LAW OFFICES OF DAVID EFRON, P.C. Appellant,
MADELEINE CANDELARIO, Appellee.
FROM THE UNITED STATES DISTRICT COURT FOR THE DISTRICT OF
PUERTO RICO [Hon. Jose A. Fuste, U.S. District Judge]
Charles A. Cuprill-Hernández on brief for appellant.
Michelle Pirallo-Di Cristina on brief for appellee.
Howard, Torruella, and Dyk, [*] Circuit Judges.
Offices of David Efron, P.C. ("Efron Firm") appeals
from an order of the United States District Court for the
District of Puerto Rico directing that "the moneys for
legal fees to Mr. Efron, which we ordered retained by our
Clerk, be disbursed to the Court of First Instance, Superior
Part of San Juan." ECF No. 55. We conclude that Puerto
Rico courts cannot garnish funds deposited in a federal
district court's registry, and that the district court
cannot transfer registry funds without transferring the
concomitant case. Because the appellee, Madeleine Candelario,
has no right to intervene in the federal action, we reverse
and direct that the funds be paid pursuant to the provisions
originally governing the funds' disposition.
Efron ("Efron") and Madeleine Candelario were
involved in two proceedings before the Superior Court of
Puerto Rico: a divorce proceeding that concluded in 2000, and
a pending marital property division proceeding. David Efron
is the sole owner of the Efron Firm. In the divorce
proceeding, the Superior Court of Puerto Rico ordered payment
of $5, 473, 627.98 plus interest from Efron to Candelario.
Candelario alleges that Efron has refused to pay as ordered
by the Superior Court, which has forced her to resort to
garnishing funds owned by Efron.
present controversy concerns funds allegedly owned by
Efron and deposited in the federal district
court registry. In the case of Juan Carlos Torres Rivera
v. Hospital Menonita Caguas, Inc., No. 15-1231 (D.P.R.
Aug. 31, 2015), in the district court, the Efron Firm
represented the plaintiffs and secured a settlement for its
clients. In accordance with the settlement agreement, the
defendants deposited the Efron Firm's attorney's fees
with the district court clerk. Meanwhile, in the divorce
proceeding in Puerto Rico Superior Court, the court issued an
order garnishing amounts owed to Efron (not specific to these
funds) to satisfy the Superior Court judgment.
September 14, 2015, Candelario served the district court
clerk with a certified translation of the Superior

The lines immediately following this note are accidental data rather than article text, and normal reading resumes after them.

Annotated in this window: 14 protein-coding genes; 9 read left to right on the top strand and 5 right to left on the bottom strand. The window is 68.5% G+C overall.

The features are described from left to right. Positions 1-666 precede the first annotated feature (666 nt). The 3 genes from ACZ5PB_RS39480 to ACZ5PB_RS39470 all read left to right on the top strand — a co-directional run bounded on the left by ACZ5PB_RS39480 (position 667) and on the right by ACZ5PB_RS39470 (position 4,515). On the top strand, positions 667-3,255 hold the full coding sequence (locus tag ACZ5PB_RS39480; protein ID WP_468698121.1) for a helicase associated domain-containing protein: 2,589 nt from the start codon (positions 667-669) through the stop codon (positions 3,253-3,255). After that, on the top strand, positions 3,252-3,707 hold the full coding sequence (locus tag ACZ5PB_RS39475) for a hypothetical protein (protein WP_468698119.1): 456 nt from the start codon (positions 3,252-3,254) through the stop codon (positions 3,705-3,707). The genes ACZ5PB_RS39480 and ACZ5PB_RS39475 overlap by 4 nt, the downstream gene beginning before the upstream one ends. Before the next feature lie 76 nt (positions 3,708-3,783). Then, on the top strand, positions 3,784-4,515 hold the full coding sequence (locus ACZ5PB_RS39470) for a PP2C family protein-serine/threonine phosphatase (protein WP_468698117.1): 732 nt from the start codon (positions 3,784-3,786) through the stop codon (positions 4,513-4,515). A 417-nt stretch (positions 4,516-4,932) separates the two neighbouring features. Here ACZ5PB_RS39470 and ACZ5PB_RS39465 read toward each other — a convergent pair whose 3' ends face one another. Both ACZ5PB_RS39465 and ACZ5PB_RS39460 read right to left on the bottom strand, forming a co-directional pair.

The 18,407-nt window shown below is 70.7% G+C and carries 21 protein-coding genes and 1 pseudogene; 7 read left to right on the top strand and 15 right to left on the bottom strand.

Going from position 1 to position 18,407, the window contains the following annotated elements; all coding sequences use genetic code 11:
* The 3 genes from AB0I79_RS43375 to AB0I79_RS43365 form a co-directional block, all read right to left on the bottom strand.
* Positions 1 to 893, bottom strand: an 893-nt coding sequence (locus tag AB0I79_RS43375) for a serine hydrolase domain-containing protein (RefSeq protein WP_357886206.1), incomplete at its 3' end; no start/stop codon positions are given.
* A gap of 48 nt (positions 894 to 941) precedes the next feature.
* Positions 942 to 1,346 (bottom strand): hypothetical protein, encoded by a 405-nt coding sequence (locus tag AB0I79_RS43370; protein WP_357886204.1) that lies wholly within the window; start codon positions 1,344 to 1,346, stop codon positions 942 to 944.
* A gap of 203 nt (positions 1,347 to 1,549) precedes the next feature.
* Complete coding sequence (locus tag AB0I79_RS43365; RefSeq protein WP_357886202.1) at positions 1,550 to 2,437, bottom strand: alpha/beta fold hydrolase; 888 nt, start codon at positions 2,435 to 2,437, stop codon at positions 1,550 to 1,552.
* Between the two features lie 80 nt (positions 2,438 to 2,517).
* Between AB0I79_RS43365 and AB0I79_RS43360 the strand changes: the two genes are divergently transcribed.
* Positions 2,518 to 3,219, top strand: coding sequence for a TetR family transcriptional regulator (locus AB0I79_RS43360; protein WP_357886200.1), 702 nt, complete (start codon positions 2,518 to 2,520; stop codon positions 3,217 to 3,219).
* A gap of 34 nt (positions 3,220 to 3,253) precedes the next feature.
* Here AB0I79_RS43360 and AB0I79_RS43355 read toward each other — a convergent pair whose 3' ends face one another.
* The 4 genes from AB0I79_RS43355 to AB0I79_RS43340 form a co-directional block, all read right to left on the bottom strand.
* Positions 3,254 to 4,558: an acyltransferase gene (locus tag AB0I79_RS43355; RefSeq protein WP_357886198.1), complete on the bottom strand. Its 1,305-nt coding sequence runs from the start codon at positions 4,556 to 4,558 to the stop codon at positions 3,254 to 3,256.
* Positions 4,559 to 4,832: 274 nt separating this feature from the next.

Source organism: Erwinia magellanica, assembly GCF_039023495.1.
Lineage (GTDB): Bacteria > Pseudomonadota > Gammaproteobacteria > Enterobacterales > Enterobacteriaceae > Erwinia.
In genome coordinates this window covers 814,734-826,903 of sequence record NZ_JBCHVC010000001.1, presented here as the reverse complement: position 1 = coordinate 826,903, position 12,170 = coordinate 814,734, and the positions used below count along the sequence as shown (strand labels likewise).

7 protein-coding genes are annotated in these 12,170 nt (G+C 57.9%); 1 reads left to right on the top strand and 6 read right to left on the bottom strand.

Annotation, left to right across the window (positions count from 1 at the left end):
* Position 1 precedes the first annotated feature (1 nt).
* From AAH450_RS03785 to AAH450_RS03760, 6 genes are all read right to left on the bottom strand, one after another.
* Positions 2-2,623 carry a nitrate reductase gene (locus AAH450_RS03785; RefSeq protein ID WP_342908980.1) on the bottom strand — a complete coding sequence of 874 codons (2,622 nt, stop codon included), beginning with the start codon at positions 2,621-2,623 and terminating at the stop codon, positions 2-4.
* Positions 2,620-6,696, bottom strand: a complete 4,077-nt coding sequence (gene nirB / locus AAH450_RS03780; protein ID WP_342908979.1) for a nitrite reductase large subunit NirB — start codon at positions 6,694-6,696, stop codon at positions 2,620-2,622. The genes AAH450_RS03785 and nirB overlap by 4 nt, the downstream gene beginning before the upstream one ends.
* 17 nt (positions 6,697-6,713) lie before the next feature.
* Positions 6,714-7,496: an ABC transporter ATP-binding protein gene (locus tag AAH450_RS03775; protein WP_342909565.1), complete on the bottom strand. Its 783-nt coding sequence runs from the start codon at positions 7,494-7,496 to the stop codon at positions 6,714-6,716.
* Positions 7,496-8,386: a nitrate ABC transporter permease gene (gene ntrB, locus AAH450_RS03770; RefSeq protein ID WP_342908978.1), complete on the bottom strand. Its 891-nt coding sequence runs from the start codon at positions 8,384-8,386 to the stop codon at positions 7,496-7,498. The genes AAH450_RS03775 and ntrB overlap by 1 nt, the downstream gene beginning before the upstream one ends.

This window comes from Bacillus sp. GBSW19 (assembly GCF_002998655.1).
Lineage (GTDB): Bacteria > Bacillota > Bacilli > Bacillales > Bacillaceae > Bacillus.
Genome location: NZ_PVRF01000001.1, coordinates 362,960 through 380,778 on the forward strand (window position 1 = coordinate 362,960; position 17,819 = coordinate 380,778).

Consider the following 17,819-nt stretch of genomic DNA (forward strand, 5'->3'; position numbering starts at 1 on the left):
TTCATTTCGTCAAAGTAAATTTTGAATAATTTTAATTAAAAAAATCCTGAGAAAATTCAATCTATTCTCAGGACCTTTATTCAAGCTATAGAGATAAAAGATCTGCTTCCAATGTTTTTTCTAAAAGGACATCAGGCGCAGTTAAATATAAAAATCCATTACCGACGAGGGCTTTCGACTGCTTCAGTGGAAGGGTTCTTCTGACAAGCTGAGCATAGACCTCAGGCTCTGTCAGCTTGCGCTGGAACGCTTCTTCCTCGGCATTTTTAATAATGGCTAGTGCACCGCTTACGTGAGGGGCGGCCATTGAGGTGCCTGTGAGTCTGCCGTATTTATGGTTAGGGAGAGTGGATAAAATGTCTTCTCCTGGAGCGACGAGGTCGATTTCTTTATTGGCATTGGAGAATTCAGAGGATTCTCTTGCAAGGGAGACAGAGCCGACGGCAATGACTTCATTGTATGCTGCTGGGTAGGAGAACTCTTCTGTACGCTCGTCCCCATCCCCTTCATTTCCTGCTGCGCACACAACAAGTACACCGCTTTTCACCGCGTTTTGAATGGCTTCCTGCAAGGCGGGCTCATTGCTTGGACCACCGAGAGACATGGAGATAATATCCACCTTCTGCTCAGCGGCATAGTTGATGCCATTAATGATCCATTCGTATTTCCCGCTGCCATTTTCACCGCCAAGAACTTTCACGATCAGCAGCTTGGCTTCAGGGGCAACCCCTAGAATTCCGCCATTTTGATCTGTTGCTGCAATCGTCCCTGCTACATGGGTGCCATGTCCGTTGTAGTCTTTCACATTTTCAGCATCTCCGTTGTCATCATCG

Court's garnishment order and requested that the district
court transfer the amounts deposited in the district court
registry pursuant to the Rivera settlement. On
December 8, 2015, the district court ordered that "the
moneys for legal fees to Mr. Efron, which we ordered retained
by our Clerk, be disbursed to the Court of First Instance,
Superior Part of San Juan, . . . for that court to decide to
who, when, and how to disburse those moneys [because the]
Superior Court is in the best position to consider all the
equities, rights, and obligations arising from its judgment
and orders for execution of judgment." ECF No. 55. Efron
appealed. The district court order is a final order, see
Alstom Caribe, Inc. v. Geo. P. Reintjes Co., 484 F.3d
106, 113 (1st Cir. 2007), over which we have jurisdiction
under 28 U.S.C. § 1291. We stayed the district court
transfer order pending appeal.
first issue is whether the Superior Court of Puerto Rico
could garnish funds deposited in the registry of the federal
district court. Supreme Court authority establishes that it
cannot: funds in federal court registries are protected under
the doctrine of custodia legis from garnishment or attachment
by a state court.
The Lottawanna, 87 U.S. (20 Wall.) 201 (1873),
owners of a steamship were sued in a federal district court
sitting in admiralty for failure to pay wages. The owners
sold the steamship in order to pay the claims, and deposited
the sale proceeds in the federal court registry for
disbursement to the wage claimants. Id. at 211.
After the deposit occurred, additional parties attempted to
garnish the funds based on state court judgments relating to
expenses incurred by the ship owners. Id. at 214.
The district court ordered the funds in the registry to be
paid over to these state court judgment claimants.
Id. at 215-16. On appeal, the Supreme Court held
that the federal court registry "fund, from its very
nature, is not subject to attachment either by the process of
foreign attachment or of garnishment, as it is held in trust
by the court to be delivered to whom it may belong."
Id. at 224. The Court thus ordered the return of the
incorrectly disbursed funds from the state court judgment
claimants. Id. at 225-26. This doctrine of custodia
legis is "based on the desirability of avoiding a clash
between judicial jurisdictions which would result from any
attempt to use the process of one to seize assets in the
control of another judicial authority . . . [especially]
where the judicial departments belong to different
sovereignties." In re Quakertown Shopping Ctr.,
Inc., 366 F.2d 95, 97 (3d Cir. 1966).
custodia legis principle has been reaffirmed in subsequent
cases. In Osborn v. United States, 91 U.S. 474
(1875), the Supreme Court held that the "power of the
[district] court over moneys belonging to its registry
continues until they are distributed pursuant to final
decrees in the cases in which the moneys are
paid." Id. at 479 (emphasis added). And
Motlow v. Missouri ex rel. Koeln, 295 U.S. 97
(1935), noted that a state would be "without
jurisdiction to enforce [its] liens . . . [if] the ...